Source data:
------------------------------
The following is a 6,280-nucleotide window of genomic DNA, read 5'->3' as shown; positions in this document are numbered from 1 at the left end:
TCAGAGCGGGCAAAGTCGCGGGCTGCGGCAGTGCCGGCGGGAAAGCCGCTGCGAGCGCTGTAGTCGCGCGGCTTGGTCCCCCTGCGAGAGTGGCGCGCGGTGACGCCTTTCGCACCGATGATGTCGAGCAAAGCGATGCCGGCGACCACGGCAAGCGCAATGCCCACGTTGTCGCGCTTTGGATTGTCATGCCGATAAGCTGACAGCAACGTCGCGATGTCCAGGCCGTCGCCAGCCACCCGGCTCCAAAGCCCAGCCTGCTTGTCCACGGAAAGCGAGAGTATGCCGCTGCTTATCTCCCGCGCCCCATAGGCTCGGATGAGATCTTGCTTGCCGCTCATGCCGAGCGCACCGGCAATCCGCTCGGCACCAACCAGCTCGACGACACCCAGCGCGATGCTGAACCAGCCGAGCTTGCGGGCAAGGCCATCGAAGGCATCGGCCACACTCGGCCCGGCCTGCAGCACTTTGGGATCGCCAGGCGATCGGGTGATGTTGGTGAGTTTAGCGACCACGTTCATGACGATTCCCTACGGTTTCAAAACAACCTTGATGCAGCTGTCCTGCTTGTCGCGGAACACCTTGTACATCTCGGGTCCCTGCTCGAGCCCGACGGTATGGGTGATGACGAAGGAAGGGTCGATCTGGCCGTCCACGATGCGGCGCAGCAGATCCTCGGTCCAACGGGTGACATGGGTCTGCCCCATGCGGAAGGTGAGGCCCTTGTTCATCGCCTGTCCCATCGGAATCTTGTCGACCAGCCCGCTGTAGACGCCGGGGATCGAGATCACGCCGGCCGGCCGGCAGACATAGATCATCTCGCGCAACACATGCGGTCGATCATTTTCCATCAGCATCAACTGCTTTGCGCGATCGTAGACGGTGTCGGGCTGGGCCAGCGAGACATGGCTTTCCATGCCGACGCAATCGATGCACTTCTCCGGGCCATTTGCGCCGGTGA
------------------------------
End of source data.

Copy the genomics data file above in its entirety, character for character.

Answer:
The following is a 6,280-nucleotide window of genomic DNA, read 5'->3' as shown; positions in this document are numbered from 1 at the left end:
TCAGAGCGGGCAAAGTCGCGGGCTGCGGCAGTGCCGGCGGGAAAGCCGCTGCGAGCGCTGTAGTCGCGCGGCTTGGTCCCCCTGCGAGAGTGGCGCGCGGTGACGCCTTTCGCACCGATGATGTCGAGCAAAGCGATGCCGGCGACCACGGCAAGCGCAATGCCCACGTTGTCGCGCTTTGGATTGTCATGCCGATAAGCTGACAGCAACGTCGCGATGTCCAGGCCGTCGCCAGCCACCCGGCTCCAAAGCCCAGCCTGCTTGTCCACGGAAAGCGAGAGTATGCCGCTGCTTATCTCCCGCGCCCCATAGGCTCGGATGAGATCTTGCTTGCCGCTCATGCCGAGCGCACCGGCAATCCGCTCGGCACCAACCAGCTCGACGACACCCAGCGCGATGCTGAACCAGCCGAGCTTGCGGGCAAGGCCATCGAAGGCATCGGCCACACTCGGCCCGGCCTGCAGCACTTTGGGATCGCCAGGCGATCGGGTGATGTTGGTGAGTTTAGCGACCACGTTCATGACGATTCCCTACGGTTTCAAAACAACCTTGATGCAGCTGTCCTGCTTGTCGCGGAACACCTTGTACATCTCGGGTCCCTGCTCGAGCCCGACGGTATGGGTGATGACGAAGGAAGGGTCGATCTGGCCGTCCACGATGCGGCGCAGCAGATCCTCGGTCCAACGGGTGACATGGGTCTGCCCCATGCGGAAGGTGAGGCCCTTGTTCATCGCCTGTCCCATCGGAATCTTGTCGACCAGCCCGCTGTAGACGCCGGGGATCGAGATCACGCCGGCCGGCCGGCAGACATAGATCATCTCGCGCAACACATGCGGTCGATCATTTTCCATCAGCATCAACTGCTTTGCGCGATCGTAGACGGTGTCGGGCTGGGCCAGCGAGACATGGCTTTCCATGCCGACGCAATCGATGCACTTCTCCGGGCCATTTGCGCCGGTGA